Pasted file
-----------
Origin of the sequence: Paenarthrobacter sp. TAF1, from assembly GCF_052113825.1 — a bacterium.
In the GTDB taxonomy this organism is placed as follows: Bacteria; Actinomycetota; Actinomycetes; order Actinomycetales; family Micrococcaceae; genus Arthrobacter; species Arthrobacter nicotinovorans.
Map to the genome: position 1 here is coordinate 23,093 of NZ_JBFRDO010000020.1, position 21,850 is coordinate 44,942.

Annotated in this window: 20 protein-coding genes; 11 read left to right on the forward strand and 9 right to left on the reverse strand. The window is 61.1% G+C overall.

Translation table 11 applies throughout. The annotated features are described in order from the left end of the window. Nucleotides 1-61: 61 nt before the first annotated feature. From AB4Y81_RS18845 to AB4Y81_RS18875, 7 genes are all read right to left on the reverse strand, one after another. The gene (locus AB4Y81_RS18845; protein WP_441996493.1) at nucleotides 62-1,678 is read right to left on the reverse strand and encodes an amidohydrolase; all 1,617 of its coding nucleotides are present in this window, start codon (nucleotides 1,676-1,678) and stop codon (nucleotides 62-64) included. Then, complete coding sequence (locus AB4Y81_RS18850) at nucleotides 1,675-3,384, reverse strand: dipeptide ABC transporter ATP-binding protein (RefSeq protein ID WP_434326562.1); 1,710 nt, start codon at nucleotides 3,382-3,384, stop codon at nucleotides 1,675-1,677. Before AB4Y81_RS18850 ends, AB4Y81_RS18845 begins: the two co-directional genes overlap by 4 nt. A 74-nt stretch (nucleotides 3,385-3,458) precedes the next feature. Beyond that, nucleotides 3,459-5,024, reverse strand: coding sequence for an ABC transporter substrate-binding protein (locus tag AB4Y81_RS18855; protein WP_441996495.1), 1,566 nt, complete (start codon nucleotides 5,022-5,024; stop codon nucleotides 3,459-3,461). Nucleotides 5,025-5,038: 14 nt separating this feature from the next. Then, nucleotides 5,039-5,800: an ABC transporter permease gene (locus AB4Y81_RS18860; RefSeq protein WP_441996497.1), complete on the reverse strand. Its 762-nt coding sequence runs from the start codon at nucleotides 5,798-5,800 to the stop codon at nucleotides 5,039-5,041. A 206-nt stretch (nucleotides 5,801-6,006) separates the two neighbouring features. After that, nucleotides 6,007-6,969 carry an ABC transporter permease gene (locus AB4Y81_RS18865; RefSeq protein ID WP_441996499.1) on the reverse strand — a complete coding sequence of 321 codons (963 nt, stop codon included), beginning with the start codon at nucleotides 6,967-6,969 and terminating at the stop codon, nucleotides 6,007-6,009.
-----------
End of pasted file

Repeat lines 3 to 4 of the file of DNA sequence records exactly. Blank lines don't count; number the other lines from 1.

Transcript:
Map to the genome: position 1 here is coordinate 23,093 of NZ_JBFRDO010000020.1, position 21,850 is coordinate 44,942.

Annotated in this window: 20 protein-coding genes; 11 read left to right on the forward strand and 9 right to left on the reverse strand. The window is 61.1% G+C overall.